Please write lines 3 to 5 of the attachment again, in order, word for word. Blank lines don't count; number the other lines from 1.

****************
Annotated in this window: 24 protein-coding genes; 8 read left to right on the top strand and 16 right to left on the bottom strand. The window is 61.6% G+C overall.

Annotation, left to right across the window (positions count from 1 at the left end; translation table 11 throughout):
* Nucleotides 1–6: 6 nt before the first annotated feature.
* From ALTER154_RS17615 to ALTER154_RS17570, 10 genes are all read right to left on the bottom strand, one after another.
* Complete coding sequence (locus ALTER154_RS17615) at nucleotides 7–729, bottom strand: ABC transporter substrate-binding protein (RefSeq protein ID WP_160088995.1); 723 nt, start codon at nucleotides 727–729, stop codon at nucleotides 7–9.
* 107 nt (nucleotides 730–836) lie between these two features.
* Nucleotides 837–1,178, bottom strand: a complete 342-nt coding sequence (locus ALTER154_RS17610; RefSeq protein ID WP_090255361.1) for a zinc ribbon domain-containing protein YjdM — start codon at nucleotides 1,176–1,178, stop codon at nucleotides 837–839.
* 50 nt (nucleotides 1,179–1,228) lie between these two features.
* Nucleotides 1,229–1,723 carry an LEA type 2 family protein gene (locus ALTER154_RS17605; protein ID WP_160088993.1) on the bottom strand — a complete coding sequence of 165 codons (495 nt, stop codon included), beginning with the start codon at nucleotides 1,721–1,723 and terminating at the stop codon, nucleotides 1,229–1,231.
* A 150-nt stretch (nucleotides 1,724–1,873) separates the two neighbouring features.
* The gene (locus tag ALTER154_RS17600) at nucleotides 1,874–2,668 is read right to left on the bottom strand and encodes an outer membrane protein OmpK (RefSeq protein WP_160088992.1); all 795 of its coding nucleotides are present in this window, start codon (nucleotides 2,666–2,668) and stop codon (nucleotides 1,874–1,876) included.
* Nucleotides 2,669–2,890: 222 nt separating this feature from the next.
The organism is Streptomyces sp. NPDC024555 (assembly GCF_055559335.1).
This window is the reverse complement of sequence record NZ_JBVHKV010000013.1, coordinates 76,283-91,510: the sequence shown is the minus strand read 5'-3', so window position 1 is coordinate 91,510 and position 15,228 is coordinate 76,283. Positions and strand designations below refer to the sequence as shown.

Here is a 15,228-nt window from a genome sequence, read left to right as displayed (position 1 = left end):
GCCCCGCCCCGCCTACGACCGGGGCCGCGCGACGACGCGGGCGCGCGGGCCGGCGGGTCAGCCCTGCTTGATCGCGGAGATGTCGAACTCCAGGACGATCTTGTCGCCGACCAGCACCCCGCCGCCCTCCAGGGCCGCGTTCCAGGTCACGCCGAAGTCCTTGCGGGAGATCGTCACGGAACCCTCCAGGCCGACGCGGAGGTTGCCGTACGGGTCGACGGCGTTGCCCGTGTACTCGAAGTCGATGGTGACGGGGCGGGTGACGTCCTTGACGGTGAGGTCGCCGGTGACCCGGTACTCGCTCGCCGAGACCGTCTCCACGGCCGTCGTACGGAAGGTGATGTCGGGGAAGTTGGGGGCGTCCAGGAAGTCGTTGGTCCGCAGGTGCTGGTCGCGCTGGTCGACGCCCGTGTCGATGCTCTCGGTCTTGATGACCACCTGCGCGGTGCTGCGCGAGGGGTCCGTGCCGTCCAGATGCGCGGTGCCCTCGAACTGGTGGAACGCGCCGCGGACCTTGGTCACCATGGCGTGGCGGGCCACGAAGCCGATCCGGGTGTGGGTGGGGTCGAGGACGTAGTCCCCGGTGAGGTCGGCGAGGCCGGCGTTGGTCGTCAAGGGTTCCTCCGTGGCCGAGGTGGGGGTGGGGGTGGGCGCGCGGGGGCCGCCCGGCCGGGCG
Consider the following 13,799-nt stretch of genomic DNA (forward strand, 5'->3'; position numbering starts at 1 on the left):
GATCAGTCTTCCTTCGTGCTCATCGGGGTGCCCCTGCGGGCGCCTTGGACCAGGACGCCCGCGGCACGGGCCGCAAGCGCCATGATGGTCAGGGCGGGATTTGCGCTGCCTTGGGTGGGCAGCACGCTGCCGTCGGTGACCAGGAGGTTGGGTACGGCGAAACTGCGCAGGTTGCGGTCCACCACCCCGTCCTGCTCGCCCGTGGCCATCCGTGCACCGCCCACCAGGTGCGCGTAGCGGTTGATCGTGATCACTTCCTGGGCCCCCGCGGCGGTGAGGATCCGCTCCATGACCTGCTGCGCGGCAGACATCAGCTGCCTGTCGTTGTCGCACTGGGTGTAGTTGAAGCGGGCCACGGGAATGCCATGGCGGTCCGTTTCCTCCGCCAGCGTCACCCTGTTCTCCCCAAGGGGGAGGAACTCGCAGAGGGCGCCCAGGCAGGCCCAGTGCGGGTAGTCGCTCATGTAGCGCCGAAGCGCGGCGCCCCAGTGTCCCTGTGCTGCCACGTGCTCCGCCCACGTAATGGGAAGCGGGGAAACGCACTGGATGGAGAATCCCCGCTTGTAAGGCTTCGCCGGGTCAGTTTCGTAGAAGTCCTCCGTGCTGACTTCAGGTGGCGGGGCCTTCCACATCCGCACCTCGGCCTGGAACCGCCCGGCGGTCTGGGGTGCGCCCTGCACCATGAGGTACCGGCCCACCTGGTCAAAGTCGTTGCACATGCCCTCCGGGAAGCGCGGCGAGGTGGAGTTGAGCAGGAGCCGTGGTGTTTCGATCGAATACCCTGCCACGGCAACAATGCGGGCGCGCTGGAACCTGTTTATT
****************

* Nucleotides 1–6: 6 nt before the first annotated feature.
* From ALTER154_RS17615 to ALTER154_RS17570, 10 genes are all read right to left on the bottom strand, one after another.
* Complete coding sequence (locus ALTER154_RS17615) at nucleotides 7–729, bottom strand: ABC transporter substrate-binding protein (RefSeq protein ID WP_160088995.1); 723 nt, start codon at nucleotides 727–729, stop codon at nucleotides 7–9.